THE execution of six young Irishmen in Dublin on Monday has moved even the most complacent English newspaper reader to take notice. Here were six men in their early twenties condemned to death by a secret tribunal, and going to their death with heads held high, whilst thousands of their countrymen knelt around the place of execution in prayer. Whatever the facts may be regarding the complicity of these particular men in crimes of violence, there can be no question that to deal with them in this manner contributes not one whit to the restoration of law and order, but serves only to strengthen national feeling in Ireland and to add to the number of acclaimed heroes who have died for her. The bare record of events in Ireland during the last few weeks and months makes, without any partizan stressing, a story of horror that before the war would have seemed incredible. The result of it must inevitably be an even greater solidarity among the Irish people than ever before. We have long held that moderate men in Ireland were numerous enough to have made Sir Horace Plunkett’s scheme for Dominion Home Rule a workable solution of the Irish difficulty. Every day that passes makes not only that solution, but any solution, more hopeless of attainment. Moderate men are forced by violence out of their moderation, and the Government has only itself to thank, if the grounds upon which a constitutional settlement could have been built have crumbled.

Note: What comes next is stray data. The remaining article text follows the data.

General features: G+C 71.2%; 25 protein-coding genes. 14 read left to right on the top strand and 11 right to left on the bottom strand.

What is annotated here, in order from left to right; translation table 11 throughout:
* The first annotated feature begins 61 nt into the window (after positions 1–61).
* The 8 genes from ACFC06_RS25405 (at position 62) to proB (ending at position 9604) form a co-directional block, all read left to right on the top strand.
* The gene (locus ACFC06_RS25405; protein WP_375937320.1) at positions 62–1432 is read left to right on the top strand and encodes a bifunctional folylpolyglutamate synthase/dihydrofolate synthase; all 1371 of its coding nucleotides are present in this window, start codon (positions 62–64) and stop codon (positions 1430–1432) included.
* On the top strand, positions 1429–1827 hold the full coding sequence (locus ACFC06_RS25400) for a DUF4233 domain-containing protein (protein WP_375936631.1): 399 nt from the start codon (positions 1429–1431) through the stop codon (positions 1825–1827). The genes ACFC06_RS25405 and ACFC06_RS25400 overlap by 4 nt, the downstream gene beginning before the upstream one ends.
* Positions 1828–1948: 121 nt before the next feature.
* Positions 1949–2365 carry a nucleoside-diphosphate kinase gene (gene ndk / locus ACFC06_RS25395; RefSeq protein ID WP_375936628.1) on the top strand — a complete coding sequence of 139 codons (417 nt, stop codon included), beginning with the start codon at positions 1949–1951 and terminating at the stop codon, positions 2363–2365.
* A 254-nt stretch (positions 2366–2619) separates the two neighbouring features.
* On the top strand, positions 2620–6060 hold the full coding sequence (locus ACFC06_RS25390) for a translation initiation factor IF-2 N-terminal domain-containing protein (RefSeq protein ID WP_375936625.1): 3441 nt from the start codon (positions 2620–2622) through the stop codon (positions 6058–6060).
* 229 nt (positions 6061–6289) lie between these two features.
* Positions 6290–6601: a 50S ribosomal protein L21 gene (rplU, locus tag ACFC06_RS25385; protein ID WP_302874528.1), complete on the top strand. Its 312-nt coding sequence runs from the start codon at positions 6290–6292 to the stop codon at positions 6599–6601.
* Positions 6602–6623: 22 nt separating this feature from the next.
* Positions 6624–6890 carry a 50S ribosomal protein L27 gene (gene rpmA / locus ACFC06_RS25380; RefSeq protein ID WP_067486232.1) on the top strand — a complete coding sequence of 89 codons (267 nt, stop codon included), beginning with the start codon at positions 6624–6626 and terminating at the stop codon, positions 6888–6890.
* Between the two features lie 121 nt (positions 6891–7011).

The Church Times digital archive is available free to subscribers